Is there such a thing as secure security software

Posted by: Curtis Stevens on November 21st, 2009

Heartland’s CEO Steven doesn’t believe there is such a thing as secure software and probably will never be.  Steven learned the hard way when he was brought on board at the company to find out that their network had been compromised for months and millions of credit card numbers had been stolen.  The actual numbers are unknown, but the fact that they process more than 100 million transactions a month for more than 250K merchants, that should almost guarantee it has been among the largest breach in history.  They lost more than 500 million due to the breach.   The credit card processing giant has announced that they have plans to develop and release software and hardware to implement end-to-end encryption to ensure the data’s security from point a to point b. According to Steven, end-to-end encryption has been avoided for many years mainly because of the cost. Due to all the breaches in the past few years, the industry may have no other choice but to embrace it and absorb the expense. The TJ max breach a few years back is another large breach that has also helped bring attention to implement this type of encryption. I personally think encryption is important, but it is vulnerable like anything else. If hackers want something, you can’t stop them. You simply try to stay ahead of them and beat them at their own game.

PCI Compliance, be ready

Posted by: Curtis Stevens on November 21st, 2009

Are you PCI compliance ready? Many merchants are not PCI DSS compliant and face stiff penalties and fines for not doing so. The good thing is almost all credit card processing companies are PCI compliant. Starting last October, PCI went from recommended to mandatory. If you process more than one million transactions a year, you must be using a certified PCI provider.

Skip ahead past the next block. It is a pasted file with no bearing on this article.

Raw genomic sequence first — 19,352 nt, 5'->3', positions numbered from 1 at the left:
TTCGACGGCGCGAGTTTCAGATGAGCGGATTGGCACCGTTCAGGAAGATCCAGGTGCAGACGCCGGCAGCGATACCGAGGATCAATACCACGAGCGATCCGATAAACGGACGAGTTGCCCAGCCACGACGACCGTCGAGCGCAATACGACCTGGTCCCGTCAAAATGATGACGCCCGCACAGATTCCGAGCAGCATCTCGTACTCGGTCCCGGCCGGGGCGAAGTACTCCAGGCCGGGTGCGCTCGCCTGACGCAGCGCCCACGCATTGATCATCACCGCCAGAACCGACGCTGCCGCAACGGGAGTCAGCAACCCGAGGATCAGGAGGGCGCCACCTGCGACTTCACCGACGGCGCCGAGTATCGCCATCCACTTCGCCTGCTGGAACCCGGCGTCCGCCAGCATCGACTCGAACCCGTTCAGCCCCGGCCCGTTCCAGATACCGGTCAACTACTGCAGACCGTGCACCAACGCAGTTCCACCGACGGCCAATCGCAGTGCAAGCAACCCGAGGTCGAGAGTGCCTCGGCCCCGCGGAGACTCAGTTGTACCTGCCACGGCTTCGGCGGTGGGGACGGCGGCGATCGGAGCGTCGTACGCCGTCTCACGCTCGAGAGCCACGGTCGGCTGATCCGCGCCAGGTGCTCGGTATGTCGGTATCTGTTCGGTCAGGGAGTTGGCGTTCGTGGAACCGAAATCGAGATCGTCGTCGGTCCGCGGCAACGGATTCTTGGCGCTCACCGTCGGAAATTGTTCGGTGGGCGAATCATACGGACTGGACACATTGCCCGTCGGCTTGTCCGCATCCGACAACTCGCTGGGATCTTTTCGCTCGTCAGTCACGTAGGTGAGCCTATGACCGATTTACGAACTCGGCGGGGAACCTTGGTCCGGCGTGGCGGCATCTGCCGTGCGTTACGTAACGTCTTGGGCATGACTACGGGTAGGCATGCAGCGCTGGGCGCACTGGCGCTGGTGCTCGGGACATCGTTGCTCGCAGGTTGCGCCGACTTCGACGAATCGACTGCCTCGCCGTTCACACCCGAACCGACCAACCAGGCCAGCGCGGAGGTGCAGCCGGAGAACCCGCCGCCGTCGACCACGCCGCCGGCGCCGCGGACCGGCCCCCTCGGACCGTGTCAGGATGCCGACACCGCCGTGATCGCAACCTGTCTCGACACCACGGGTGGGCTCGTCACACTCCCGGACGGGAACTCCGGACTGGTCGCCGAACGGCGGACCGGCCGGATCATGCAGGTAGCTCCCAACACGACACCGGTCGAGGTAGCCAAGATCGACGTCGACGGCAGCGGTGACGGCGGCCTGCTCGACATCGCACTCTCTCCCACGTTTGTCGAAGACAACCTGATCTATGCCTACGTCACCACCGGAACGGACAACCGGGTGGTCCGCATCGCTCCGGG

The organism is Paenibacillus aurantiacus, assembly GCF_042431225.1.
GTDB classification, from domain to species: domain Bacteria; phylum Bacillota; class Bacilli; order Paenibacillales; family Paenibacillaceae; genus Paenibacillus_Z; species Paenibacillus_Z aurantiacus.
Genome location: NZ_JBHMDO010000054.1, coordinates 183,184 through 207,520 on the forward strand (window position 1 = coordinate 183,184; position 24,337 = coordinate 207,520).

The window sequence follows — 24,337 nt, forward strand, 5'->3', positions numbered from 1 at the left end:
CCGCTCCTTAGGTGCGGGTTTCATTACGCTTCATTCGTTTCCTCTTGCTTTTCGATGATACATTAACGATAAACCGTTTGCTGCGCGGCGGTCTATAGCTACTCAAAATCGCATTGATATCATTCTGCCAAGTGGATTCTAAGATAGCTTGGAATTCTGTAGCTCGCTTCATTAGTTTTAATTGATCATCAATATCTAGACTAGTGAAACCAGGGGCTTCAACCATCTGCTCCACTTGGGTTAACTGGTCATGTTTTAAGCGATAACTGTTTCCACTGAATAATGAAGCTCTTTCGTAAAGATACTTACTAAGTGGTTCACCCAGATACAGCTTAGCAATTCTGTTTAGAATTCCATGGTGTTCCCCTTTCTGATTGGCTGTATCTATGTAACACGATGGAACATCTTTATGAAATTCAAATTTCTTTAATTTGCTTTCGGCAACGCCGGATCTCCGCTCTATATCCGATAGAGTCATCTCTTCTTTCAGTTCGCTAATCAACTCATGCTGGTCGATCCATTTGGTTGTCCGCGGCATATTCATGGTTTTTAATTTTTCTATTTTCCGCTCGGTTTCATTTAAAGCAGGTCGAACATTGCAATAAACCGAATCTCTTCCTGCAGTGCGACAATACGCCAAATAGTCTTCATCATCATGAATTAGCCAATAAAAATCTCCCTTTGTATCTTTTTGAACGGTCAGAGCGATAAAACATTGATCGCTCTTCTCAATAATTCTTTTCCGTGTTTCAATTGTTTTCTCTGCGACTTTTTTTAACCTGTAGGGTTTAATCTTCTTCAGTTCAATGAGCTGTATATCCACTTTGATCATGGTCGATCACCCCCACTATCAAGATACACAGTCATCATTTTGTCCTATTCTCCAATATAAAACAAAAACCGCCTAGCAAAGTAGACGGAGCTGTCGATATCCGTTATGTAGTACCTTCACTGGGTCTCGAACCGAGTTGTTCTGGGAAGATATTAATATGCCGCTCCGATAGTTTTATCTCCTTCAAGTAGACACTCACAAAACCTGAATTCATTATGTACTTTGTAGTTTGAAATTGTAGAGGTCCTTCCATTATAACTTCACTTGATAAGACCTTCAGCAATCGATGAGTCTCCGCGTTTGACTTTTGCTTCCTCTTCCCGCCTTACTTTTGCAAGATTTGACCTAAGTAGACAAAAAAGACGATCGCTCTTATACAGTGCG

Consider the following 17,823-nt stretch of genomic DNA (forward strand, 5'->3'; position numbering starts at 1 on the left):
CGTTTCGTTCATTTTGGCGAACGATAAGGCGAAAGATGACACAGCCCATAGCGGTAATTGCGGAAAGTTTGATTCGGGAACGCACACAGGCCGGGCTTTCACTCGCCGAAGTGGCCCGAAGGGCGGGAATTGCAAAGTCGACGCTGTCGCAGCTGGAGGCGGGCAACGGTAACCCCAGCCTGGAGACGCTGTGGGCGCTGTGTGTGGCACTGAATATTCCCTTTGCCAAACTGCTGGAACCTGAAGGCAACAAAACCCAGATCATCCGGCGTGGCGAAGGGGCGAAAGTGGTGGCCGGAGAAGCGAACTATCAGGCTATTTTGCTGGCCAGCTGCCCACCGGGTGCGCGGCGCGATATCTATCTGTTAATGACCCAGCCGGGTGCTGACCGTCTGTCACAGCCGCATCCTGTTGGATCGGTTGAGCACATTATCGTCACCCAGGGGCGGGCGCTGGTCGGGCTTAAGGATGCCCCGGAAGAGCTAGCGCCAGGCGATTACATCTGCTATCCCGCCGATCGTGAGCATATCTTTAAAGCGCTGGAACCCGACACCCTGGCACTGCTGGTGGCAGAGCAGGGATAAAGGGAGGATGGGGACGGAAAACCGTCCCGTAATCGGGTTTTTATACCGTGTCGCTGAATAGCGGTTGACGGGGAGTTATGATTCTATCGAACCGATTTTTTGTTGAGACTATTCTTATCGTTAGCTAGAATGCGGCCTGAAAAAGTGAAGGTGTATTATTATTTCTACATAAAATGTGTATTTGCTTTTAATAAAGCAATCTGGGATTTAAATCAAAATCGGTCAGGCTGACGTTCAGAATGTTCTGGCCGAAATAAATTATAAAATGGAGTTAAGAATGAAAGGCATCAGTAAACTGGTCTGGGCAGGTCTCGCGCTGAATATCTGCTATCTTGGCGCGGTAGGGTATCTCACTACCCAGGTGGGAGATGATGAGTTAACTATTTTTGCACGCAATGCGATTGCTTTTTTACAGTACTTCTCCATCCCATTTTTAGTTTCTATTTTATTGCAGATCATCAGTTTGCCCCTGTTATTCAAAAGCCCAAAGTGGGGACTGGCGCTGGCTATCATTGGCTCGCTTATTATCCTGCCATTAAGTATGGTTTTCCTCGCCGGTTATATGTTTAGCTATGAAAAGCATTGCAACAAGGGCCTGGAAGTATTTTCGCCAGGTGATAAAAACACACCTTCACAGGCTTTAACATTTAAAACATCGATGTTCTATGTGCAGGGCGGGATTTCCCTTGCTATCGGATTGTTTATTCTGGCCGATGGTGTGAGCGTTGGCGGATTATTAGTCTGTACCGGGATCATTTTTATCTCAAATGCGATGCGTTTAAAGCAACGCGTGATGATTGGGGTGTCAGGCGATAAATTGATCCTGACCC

Acquiring banks are required to report any merchants that are not compliant to the card associations. Many merchants believe they only need to fill out the self-assessment questionnaire. This isn’t true if they collect the credit card data themselves instead of letting their payment gateway do the job. Merchants also need to have their networks scanned quarterly if they store, transmit or process the transactions. This is even true for MOTO merchants that use a virtual terminal. If they are keying in the information through a web site, they need to ensure their own personal computer is safe & secure. This would include running a firewall and anti-virus software. To help educate merchants and provide them with the tools necessary to tackle the job, most credit card processors charge a PCI compliance fee. Some pass along a monthly fee and others charge a yearly fee. Consult with your provider to see if they have one., Inc. releases 3rd Qtr Income Results

Posted by: Curtis Stevens on November 14th, 2009

Ipayment recently released their 3rd qtr profit results. There are a few things I noticed that was interesting. N ot only did their revenues decrease compared to last year, but their revenue net of Interchange went down as well. However, their net income actually stayed the same. Why is this you may ask? Many companies are charging for what the credit card processing industry calls PCI Compliance. Most of your major players charge some type of fee each year, whether it is a monthly or yearly fee. When Ipayment started charging their merchant bases, they charged $30 a year for the first year. When the next year came around, they increased that to $129 a year. I understand most companies have had a big cost when it comes to implementing PCI compliance and ensuring their own company is in compliance, but the first year at $30 per client should have covered most of that costs. So the next time they charged $129, that was mostly all profit. If you multiple that times their 140,000 customer base, you can see how that possibly played a big role in their net income staying the same.